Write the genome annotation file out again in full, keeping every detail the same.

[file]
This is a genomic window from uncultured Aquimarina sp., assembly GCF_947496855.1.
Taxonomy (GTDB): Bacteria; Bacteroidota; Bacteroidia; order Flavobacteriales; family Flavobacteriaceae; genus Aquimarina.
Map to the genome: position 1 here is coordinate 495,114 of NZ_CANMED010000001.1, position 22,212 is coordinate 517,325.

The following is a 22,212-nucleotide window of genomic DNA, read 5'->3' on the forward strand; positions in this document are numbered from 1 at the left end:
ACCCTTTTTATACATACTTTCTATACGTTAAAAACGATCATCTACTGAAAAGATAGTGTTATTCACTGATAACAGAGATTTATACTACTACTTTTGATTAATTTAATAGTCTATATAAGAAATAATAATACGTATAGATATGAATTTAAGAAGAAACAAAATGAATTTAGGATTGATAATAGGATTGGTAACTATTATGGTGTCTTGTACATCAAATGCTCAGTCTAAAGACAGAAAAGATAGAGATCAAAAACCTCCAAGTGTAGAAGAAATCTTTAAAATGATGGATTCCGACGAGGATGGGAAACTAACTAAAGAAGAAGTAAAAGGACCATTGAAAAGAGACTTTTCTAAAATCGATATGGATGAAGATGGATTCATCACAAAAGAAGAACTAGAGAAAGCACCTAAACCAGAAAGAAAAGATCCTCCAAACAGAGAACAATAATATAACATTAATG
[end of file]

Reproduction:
This is a genomic window from uncultured Aquimarina sp., assembly GCF_947496855.1.
Taxonomy (GTDB): Bacteria; Bacteroidota; Bacteroidia; order Flavobacteriales; family Flavobacteriaceae; genus Aquimarina.
Map to the genome: position 1 here is coordinate 495,114 of NZ_CANMED010000001.1, position 22,212 is coordinate 517,325.

The following is a 22,212-nucleotide window of genomic DNA, read 5'->3' on the forward strand; positions in this document are numbered from 1 at the left end:
ACCCTTTTTATACATACTTTCTATACGTTAAAAACGATCATCTACTGAAAAGATAGTGTTATTCACTGATAACAGAGATTTATACTACTACTTTTGATTAATTTAATAGTCTATATAAGAAATAATAATACGTATAGATATGAATTTAAGAAGAAACAAAATGAATTTAGGATTGATAATAGGATTGGTAACTATTATGGTGTCTTGTACATCAAATGCTCAGTCTAAAGACAGAAAAGATAGAGATCAAAAACCTCCAAGTGTAGAAGAAATCTTTAAAATGATGGATTCCGACGAGGATGGGAAACTAACTAAAGAAGAAGTAAAAGGACCATTGAAAAGAGACTTTTCTAAAATCGATATGGATGAAGATGGATTCATCACAAAAGAAGAACTAGAGAAAGCACCTAAACCAGAAAGAAAAGATCCTCCAAACAGAGAACAATAATATAACATTAATG